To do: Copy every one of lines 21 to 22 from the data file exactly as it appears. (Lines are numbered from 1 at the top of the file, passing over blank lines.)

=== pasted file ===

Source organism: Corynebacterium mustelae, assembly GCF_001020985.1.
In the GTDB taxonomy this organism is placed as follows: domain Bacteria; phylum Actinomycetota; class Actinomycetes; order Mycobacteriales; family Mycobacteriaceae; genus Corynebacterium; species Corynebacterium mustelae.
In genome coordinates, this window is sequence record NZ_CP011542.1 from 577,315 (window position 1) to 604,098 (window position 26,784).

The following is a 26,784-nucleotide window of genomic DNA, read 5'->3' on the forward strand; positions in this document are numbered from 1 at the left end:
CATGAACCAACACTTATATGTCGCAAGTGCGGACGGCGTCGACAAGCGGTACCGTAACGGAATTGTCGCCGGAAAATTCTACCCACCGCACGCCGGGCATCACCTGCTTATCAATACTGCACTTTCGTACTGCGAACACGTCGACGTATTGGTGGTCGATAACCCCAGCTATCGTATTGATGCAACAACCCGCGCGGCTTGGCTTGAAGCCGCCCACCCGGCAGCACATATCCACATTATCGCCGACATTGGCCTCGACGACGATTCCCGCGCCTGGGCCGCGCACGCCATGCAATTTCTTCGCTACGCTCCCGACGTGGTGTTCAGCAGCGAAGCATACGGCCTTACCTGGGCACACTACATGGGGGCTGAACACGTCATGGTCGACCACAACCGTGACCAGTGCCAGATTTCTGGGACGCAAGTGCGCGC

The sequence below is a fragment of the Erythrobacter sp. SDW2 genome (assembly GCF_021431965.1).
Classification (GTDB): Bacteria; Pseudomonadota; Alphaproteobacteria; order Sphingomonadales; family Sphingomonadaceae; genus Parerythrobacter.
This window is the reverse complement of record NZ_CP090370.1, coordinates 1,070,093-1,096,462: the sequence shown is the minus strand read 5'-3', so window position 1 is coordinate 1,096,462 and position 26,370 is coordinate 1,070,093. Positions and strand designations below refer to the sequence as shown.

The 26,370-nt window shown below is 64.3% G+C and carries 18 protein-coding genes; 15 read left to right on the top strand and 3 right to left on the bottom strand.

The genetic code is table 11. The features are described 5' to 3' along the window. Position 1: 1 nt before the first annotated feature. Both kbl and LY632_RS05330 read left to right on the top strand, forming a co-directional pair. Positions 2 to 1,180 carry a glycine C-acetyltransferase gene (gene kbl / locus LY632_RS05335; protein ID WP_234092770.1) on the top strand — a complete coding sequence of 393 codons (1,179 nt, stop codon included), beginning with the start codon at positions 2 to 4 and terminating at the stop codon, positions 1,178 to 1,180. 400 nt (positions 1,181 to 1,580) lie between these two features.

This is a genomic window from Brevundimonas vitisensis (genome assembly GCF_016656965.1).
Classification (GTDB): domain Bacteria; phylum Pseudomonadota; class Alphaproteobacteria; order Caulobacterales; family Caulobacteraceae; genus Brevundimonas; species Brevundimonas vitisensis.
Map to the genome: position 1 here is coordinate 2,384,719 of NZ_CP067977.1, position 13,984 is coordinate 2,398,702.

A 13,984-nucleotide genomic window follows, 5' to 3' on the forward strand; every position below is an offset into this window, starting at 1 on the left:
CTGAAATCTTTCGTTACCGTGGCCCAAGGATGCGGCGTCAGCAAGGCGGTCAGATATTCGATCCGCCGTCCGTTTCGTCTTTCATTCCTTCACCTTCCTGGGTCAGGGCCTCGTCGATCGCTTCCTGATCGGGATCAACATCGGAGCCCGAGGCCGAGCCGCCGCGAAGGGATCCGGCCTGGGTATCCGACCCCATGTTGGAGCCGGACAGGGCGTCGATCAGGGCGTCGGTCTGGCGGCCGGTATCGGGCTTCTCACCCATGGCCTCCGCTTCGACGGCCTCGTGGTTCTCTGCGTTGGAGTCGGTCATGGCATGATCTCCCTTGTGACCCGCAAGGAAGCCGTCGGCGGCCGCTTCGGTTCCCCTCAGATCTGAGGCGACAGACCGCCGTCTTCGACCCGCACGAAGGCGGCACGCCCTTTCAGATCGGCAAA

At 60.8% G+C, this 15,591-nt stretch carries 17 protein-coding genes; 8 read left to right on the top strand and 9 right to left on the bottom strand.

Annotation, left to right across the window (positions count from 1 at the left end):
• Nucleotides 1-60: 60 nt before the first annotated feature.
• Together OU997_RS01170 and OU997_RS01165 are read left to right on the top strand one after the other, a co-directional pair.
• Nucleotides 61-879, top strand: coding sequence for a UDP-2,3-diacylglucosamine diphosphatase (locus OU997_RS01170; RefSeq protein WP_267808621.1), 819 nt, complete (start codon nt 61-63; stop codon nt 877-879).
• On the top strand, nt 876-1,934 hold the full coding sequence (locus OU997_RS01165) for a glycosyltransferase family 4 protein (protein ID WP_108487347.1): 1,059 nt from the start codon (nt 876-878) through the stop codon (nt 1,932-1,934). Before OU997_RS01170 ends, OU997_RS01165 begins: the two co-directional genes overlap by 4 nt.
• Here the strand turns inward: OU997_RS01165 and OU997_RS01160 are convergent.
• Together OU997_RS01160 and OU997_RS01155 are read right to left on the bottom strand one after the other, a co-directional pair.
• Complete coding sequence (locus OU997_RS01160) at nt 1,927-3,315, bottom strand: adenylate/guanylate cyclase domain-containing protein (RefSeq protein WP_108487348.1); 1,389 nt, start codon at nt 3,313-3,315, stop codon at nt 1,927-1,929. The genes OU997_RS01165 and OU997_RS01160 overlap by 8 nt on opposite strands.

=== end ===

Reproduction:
• On the top strand, nt 876-1,934 hold the full coding sequence (locus OU997_RS01165) for a glycosyltransferase family 4 protein (protein ID WP_108487347.1): 1,059 nt from the start codon (nt 876-878) through the stop codon (nt 1,932-1,934). Before OU997_RS01170 ends, OU997_RS01165 begins: the two co-directional genes overlap by 4 nt.
• Here the strand turns inward: OU997_RS01165 and OU997_RS01160 are convergent.